Difference between Preference Shares and Equity shares
Key difference is that while Preference shareholders enjoy the benefit of receiving their dividend distribution first; the equity shareholders enjoy voting rights in major company decisions, including mergers or acquisitions.
A Company can issue two types of shares viz. Equity Shares and Preference Shares. Equity shares are also known as Ordinary Shares. While Preference shareholders enjoy the benefit of receiving their dividend distribution first; the equity shareholders enjoy voting rights in major company decisions, including mergers or acquisitions. Preference shares have the right to receive dividend at a fixed rate before any dividend is paid on the equity shares. Further, when the company is wound up, they have a right to return of the capital before that of equity shares.
The key differences between preference shares and equity shares are listed in the following table:
|Difference between Preference Shares and Equity shares|
|Basis of Distinction||Preference Shares||Equity Shares|
|Rate of Dividend||Paid at fixed rate||May vary , depending upon the profits|
|Arrears of Dividend||Get accumulated for cumulative preference shares||No accumulation|
|Preferential Rights||Before Equity shares||After|
|Winding up||Have a right to return of capital before equity shares . This means they are safer.||Only paid when preference share capital is paid fully|
|Voting Rights||No voting rights||Voting rights|
|Right to participate in Management||Have NO right||Have right|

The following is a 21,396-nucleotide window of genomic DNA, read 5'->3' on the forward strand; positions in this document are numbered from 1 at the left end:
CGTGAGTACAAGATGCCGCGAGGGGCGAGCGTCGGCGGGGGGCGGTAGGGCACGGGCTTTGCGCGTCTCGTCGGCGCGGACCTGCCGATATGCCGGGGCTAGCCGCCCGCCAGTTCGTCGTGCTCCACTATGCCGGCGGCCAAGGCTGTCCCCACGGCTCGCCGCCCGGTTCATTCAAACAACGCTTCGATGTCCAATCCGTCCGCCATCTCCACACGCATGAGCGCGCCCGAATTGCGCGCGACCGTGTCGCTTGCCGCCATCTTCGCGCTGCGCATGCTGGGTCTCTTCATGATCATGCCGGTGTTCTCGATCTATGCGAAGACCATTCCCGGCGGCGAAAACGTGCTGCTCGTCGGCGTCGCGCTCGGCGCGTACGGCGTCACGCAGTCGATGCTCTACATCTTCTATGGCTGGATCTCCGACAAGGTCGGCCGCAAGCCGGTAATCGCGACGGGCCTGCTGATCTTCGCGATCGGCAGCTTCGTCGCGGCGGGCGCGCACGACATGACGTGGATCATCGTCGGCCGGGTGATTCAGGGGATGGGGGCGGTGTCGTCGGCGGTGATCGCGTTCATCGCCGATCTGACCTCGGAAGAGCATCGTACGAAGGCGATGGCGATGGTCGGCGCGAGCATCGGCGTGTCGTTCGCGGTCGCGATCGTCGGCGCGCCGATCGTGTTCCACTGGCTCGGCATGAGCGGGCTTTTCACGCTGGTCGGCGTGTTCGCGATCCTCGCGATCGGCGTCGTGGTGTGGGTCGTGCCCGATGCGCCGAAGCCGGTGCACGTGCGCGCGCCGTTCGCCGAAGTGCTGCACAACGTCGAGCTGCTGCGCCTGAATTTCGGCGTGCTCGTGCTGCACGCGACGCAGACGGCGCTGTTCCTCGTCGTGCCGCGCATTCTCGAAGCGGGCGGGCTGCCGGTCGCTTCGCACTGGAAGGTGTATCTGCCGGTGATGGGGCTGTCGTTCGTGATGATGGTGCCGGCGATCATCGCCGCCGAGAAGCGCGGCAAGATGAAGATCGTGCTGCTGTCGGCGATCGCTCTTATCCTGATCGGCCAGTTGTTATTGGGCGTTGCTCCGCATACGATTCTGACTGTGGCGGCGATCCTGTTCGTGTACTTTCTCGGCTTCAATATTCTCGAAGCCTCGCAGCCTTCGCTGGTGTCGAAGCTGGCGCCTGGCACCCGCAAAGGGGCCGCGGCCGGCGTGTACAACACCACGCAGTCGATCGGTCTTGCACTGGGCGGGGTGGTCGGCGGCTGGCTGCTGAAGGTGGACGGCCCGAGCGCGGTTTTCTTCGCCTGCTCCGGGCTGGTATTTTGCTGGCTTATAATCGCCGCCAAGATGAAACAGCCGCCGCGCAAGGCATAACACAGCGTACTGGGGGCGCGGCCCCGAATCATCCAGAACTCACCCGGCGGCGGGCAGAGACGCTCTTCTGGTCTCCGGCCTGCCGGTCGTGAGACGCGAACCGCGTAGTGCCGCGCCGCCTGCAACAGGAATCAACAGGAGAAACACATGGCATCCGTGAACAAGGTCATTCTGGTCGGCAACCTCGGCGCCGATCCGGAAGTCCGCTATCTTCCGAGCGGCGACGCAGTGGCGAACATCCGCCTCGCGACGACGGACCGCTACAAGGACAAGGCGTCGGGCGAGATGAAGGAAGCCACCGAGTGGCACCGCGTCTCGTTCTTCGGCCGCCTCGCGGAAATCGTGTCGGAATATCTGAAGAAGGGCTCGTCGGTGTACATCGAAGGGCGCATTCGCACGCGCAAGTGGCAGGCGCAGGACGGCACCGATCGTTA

Apart from the above, the preference shares may carry some more rights such as the right to participate in excess profits, which a specified dividend has been paid on the equity shares or the right to receive a premium at the time of redemption.
The preference shares are safer investments than the equity shares. In case the company is wound up and its assets (land, buildings, offices, machinery, furniture, etc) are being sold, the money that comes from this sale is given to the shareholders. After all, shareholders invest in a business and own a portion of it.
Please note that usually, the preference shares are most commonly issued by companies to institutions. That means, it is out of the reach of the retail investor. For example, banks and financial institutions may want to invest in a company but do not want to bother with the hassles of fluctuating share prices. In that case, they would prefer to invest in a company’s preference shares. Companies, on the other hand, may need money but are unwilling to take a loan. So they will issue preference shares. The banks and financial institutions will buy the shares and the company gets the money it needs. This will appear in the company’s balance sheet as ‘capital’ and not as debt (which is what would have happened if they had taken a loan).
Preference Shares are NOT traded in stock exchange. This also means they are not ‘liquid’ assets; there’s little scope for the price of these shares to move up or down. On the other hand, ordinary or equity shares are traded in the markets and their prices go up and down depending on supply and demand for the stock. But, that does not mean the investor is stuck with his shares. After a fixed period, a preference shareholder can sell his/ her preference shares back to the company. This cannot be done with the ordinary shares. Ordinary shares can be only sold to another buyer in stock market. One can sell the ordinary shares back to the company only if the company announces a buyback offer.